Do you feel completely overwhelmed by writing a book because there’s so much you could write that you actually haven’t written anything at all?
It’s the worst of both worlds—so much to say, but no words to prove it.
The problem is that you have so much to say about the topic that you don’t know where to start or how to organize everything you could talk about.
At this point, most people think they need to spend more time thinking, outlining, and researching. Once they’re organized, the words will flow better.
That’s the exact opposite of what you should really be doing.
First, get the words out. Second, organize the words.
It’s really difficult to organize thoughts. It’s actually much easier to organize written words. So, give yourself to permission to write without it making sense, just yet. Reassure yourself that you’re just going to turn on the faucet, let the words flow, and you’ll put them in order later.
The next question is “How do I organize all those written words?”
The solution is simple in theory but powerful in practice.
Once you have written through a lot of your confusion and feel like you come to a place of peace with the writing (you’ll know it when you feel it), you can back up and start organizing what’s there.
You’ll be creating a reverse outline. An outline is usually a list of main points, created before you start writing. A reverse outline is a list of main points, created after you’ve written something. So, you’ll make a list of the main point of each paragraph that you’ve written.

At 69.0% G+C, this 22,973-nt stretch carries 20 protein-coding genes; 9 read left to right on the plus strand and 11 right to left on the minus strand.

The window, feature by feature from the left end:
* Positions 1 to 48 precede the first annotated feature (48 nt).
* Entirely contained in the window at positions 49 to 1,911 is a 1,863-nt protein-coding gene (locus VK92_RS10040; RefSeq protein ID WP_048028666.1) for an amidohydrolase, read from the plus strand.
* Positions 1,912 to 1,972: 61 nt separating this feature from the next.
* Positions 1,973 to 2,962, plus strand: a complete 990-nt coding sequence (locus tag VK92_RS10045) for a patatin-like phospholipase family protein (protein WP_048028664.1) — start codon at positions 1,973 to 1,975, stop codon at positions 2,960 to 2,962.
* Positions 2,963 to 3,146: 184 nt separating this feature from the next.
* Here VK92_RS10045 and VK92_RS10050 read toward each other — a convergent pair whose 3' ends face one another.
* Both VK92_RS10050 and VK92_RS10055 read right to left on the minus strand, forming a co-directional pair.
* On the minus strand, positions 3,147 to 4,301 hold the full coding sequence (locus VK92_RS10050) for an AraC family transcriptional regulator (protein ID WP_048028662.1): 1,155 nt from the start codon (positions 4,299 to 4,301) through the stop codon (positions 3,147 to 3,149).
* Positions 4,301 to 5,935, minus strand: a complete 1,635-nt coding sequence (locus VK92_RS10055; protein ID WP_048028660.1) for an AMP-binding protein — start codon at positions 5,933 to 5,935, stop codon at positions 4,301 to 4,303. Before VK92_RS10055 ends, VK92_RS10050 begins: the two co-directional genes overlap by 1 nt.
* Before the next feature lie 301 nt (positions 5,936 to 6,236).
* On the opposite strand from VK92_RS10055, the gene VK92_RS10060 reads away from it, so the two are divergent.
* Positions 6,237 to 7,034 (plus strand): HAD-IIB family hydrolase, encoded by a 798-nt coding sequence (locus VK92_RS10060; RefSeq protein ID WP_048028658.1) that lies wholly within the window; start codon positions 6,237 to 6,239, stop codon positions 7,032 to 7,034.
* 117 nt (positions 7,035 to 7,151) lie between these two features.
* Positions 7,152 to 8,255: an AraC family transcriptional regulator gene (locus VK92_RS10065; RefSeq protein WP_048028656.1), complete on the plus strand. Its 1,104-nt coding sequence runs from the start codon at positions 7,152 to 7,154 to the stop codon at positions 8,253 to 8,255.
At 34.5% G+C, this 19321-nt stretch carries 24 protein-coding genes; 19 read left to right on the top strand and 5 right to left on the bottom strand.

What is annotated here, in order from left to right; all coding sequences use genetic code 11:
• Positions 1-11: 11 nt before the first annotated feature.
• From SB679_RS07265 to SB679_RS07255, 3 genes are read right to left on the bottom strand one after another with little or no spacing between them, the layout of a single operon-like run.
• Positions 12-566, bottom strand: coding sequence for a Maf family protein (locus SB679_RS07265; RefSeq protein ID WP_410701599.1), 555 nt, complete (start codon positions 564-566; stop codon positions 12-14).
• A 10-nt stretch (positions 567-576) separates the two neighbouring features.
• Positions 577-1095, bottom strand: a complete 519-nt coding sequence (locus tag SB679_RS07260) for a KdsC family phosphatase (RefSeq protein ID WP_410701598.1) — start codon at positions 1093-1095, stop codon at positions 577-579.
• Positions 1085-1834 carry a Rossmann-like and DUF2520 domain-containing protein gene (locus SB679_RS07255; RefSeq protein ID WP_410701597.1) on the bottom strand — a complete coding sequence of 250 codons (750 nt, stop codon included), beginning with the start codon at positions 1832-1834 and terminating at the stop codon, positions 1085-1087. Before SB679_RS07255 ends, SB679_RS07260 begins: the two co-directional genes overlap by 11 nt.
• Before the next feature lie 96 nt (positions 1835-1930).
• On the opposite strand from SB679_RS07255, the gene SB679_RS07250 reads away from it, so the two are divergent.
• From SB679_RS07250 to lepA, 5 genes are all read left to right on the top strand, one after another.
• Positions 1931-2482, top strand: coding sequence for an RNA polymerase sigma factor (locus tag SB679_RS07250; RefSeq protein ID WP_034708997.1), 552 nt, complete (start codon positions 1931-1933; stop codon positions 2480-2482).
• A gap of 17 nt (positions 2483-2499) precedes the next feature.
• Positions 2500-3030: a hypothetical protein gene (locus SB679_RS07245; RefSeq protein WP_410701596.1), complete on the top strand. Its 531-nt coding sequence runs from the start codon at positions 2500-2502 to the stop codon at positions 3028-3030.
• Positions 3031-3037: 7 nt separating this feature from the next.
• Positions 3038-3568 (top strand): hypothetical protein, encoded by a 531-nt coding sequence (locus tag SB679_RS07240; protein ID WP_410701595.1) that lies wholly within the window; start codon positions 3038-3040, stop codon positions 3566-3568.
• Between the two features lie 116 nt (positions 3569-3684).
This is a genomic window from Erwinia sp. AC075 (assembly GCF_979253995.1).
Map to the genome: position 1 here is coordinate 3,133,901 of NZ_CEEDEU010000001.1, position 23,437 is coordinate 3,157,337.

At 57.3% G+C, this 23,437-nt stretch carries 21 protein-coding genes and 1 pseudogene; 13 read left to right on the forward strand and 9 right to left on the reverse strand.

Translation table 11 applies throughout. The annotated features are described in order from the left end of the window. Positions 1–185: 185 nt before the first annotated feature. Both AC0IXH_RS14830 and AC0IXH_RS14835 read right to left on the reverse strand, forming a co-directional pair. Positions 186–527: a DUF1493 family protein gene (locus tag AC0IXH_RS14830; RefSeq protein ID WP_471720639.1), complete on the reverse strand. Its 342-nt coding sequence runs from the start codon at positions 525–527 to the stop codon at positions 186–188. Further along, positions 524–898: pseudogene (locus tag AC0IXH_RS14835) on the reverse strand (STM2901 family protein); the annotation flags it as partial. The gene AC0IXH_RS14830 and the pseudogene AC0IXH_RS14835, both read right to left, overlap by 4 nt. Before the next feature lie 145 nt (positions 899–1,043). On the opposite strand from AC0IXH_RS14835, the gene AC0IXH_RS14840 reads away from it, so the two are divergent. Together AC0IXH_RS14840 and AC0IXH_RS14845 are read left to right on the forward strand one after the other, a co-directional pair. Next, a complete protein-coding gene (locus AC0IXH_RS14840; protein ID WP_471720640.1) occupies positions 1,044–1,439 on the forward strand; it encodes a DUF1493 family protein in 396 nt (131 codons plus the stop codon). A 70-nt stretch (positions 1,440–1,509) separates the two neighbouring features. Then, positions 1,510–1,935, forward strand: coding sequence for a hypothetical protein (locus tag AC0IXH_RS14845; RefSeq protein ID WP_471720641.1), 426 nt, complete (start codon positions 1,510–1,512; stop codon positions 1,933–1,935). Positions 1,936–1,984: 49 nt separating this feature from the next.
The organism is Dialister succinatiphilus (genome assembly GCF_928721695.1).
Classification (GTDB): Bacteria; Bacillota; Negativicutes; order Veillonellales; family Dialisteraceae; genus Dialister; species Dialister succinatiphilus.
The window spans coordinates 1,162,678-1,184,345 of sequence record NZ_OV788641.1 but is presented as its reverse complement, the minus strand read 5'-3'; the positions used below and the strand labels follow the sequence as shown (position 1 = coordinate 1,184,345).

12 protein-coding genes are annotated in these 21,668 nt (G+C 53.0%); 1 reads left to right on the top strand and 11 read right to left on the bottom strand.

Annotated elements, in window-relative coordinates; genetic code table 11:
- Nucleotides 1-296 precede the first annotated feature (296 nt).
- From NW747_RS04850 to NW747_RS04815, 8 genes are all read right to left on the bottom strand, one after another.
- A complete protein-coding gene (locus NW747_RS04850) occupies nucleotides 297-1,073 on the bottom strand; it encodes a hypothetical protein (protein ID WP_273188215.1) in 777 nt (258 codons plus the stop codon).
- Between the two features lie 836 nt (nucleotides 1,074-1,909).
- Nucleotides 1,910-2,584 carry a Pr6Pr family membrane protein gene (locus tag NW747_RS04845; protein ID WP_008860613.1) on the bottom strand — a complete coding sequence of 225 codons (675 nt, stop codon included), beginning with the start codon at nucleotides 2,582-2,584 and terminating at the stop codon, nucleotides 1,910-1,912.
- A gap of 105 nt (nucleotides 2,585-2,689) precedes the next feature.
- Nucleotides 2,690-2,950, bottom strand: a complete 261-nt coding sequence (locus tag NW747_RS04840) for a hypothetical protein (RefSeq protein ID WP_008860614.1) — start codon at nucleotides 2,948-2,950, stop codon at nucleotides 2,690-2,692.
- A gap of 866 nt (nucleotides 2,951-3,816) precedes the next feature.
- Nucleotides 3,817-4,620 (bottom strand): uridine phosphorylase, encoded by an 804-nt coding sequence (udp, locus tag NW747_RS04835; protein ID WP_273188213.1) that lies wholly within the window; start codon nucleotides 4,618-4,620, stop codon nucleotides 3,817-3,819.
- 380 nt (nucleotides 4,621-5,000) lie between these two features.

If you’ve written 30,000 words, your reverse outline might take you 2-3 hours and be 4-6 pages long. But, it’s so much easier to look through a list of summary points than it is to read back through 30,000 words. It’s well worth the time investment.
With this reverse outline, this list of summary points, you can look to see if there are any:
- patterns (where you’re talking about points that interrelate and you didn’t even realize they were related)
- gaps (where you jump from one idea to the next without transition) or
- repetitions (which usually indicate a main theme in the book)
You just rearrange the list, so that the summary points are grouped together and presented in a logical order, then move the paragraphs in the document around to correspond to the new list.
Now, you have a new working document, with so many ideas written out. You can go back to the beginning and start revising.
Once you start this process of getting all the words out, you’ll probably realize that one book is not enough.
I always say that if you feel like you have one book in you, you probably have several books in you. So, let’s get some words down on the page, get this first book written, and keep the books coming!
Hope that helps you put some words down!